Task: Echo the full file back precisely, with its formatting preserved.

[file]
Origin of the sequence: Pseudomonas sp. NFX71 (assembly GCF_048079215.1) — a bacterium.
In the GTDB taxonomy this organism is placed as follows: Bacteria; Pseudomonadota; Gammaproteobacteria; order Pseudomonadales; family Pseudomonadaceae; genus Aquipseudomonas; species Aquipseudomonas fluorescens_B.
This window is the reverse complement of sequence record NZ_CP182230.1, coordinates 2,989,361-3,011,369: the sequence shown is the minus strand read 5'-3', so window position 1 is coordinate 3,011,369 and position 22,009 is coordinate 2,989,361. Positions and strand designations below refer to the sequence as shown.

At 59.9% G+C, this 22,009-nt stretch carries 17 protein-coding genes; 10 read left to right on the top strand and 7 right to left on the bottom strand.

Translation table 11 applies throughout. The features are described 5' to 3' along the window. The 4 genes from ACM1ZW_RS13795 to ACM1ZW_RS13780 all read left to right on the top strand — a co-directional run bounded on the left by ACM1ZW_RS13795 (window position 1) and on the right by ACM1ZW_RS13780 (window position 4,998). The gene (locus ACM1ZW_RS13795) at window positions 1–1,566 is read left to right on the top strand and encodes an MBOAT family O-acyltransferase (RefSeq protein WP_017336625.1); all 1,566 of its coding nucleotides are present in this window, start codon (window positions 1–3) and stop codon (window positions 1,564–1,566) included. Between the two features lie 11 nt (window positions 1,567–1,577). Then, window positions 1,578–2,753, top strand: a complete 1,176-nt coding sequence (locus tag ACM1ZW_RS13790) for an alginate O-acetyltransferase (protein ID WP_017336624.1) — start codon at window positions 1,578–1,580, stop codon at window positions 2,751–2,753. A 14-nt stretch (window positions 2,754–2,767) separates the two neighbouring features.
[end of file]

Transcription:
Origin of the sequence: Pseudomonas sp. NFX71 (assembly GCF_048079215.1) — a bacterium.
In the GTDB taxonomy this organism is placed as follows: Bacteria; Pseudomonadota; Gammaproteobacteria; order Pseudomonadales; family Pseudomonadaceae; genus Aquipseudomonas; species Aquipseudomonas fluorescens_B.
This window is the reverse complement of sequence record NZ_CP182230.1, coordinates 2,989,361-3,011,369: the sequence shown is the minus strand read 5'-3', so window position 1 is coordinate 3,011,369 and position 22,009 is coordinate 2,989,361. Positions and strand designations below refer to the sequence as shown.

At 59.9% G+C, this 22,009-nt stretch carries 17 protein-coding genes; 10 read left to right on the top strand and 7 right to left on the bottom strand.

Translation table 11 applies throughout. The features are described 5' to 3' along the window. The 4 genes from ACM1ZW_RS13795 to ACM1ZW_RS13780 all read left to right on the top strand — a co-directional run bounded on the left by ACM1ZW_RS13795 (window position 1) and on the right by ACM1ZW_RS13780 (window position 4,998). The gene (locus ACM1ZW_RS13795) at window positions 1–1,566 is read left to right on the top strand and encodes an MBOAT family O-acyltransferase (RefSeq protein WP_017336625.1); all 1,566 of its coding nucleotides are present in this window, start codon (window positions 1–3) and stop codon (window positions 1,564–1,566) included. Between the two features lie 11 nt (window positions 1,567–1,577). Then, window positions 1,578–2,753, top strand: a complete 1,176-nt coding sequence (locus tag ACM1ZW_RS13790) for an alginate O-acetyltransferase (protein ID WP_017336624.1) — start codon at window positions 1,578–1,580, stop codon at window positions 2,751–2,753. A 14-nt stretch (window positions 2,754–2,767) separates the two neighbouring features.